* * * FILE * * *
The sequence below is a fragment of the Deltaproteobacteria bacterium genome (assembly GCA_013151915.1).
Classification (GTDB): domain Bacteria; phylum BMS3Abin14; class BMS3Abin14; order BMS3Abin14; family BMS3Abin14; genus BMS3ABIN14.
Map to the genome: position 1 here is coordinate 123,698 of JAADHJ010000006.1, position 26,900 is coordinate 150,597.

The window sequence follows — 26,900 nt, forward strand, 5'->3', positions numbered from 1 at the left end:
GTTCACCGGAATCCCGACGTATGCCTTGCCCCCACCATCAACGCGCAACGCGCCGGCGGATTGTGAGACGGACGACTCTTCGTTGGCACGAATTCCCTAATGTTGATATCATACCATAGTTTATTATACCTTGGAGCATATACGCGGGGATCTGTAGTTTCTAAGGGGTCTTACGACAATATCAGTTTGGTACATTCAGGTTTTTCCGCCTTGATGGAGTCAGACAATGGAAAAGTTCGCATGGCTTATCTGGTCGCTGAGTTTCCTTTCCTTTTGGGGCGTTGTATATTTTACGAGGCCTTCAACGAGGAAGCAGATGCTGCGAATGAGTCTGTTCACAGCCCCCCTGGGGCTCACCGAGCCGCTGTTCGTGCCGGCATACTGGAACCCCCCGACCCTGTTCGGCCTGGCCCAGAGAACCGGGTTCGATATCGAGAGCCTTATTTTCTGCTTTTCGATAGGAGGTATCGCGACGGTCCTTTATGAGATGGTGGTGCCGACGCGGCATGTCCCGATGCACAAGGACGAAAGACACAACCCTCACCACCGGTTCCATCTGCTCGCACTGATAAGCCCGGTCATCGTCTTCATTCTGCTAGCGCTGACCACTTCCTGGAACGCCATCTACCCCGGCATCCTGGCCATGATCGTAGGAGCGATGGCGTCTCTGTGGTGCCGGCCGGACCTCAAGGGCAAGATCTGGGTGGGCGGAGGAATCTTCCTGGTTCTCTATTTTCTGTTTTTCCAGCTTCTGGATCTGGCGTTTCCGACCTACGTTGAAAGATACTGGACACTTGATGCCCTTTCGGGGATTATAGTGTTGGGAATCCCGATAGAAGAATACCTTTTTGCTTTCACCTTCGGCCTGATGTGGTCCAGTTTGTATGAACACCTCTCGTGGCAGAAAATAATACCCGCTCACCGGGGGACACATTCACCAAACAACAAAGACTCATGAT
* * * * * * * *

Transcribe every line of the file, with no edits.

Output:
The sequence below is a fragment of the Deltaproteobacteria bacterium genome (assembly GCA_013151915.1).
Classification (GTDB): domain Bacteria; phylum BMS3Abin14; class BMS3Abin14; order BMS3Abin14; family BMS3Abin14; genus BMS3ABIN14.
Map to the genome: position 1 here is coordinate 123,698 of JAADHJ010000006.1, position 26,900 is coordinate 150,597.

The window sequence follows — 26,900 nt, forward strand, 5'->3', positions numbered from 1 at the left end:
GTTCACCGGAATCCCGACGTATGCCTTGCCCCCACCATCAACGCGCAACGCGCCGGCGGATTGTGAGACGGACGACTCTTCGTTGGCACGAATTCCCTAATGTTGATATCATACCATAGTTTATTATACCTTGGAGCATATACGCGGGGATCTGTAGTTTCTAAGGGGTCTTACGACAATATCAGTTTGGTACATTCAGGTTTTTCCGCCTTGATGGAGTCAGACAATGGAAAAGTTCGCATGGCTTATCTGGTCGCTGAGTTTCCTTTCCTTTTGGGGCGTTGTATATTTTACGAGGCCTTCAACGAGGAAGCAGATGCTGCGAATGAGTCTGTTCACAGCCCCCCTGGGGCTCACCGAGCCGCTGTTCGTGCCGGCATACTGGAACCCCCCGACCCTGTTCGGCCTGGCCCAGAGAACCGGGTTCGATATCGAGAGCCTTATTTTCTGCTTTTCGATAGGAGGTATCGCGACGGTCCTTTATGAGATGGTGGTGCCGACGCGGCATGTCCCGATGCACAAGGACGAAAGACACAACCCTCACCACCGGTTCCATCTGCTCGCACTGATAAGCCCGGTCATCGTCTTCATTCTGCTAGCGCTGACCACTTCCTGGAACGCCATCTACCCCGGCATCCTGGCCATGATCGTAGGAGCGATGGCGTCTCTGTGGTGCCGGCCGGACCTCAAGGGCAAGATCTGGGTGGGCGGAGGAATCTTCCTGGTTCTCTATTTTCTGTTTTTCCAGCTTCTGGATCTGGCGTTTCCGACCTACGTTGAAAGATACTGGACACTTGATGCCCTTTCGGGGATTATAGTGTTGGGAATCCCGATAGAAGAATACCTTTTTGCTTTCACCTTCGGCCTGATGTGGTCCAGTTTGTATGAACACCTCTCGTGGCAGAAAATAATACCCGCTCACCGGGGGACACATTCACCAAACAACAAAGACTCATGAT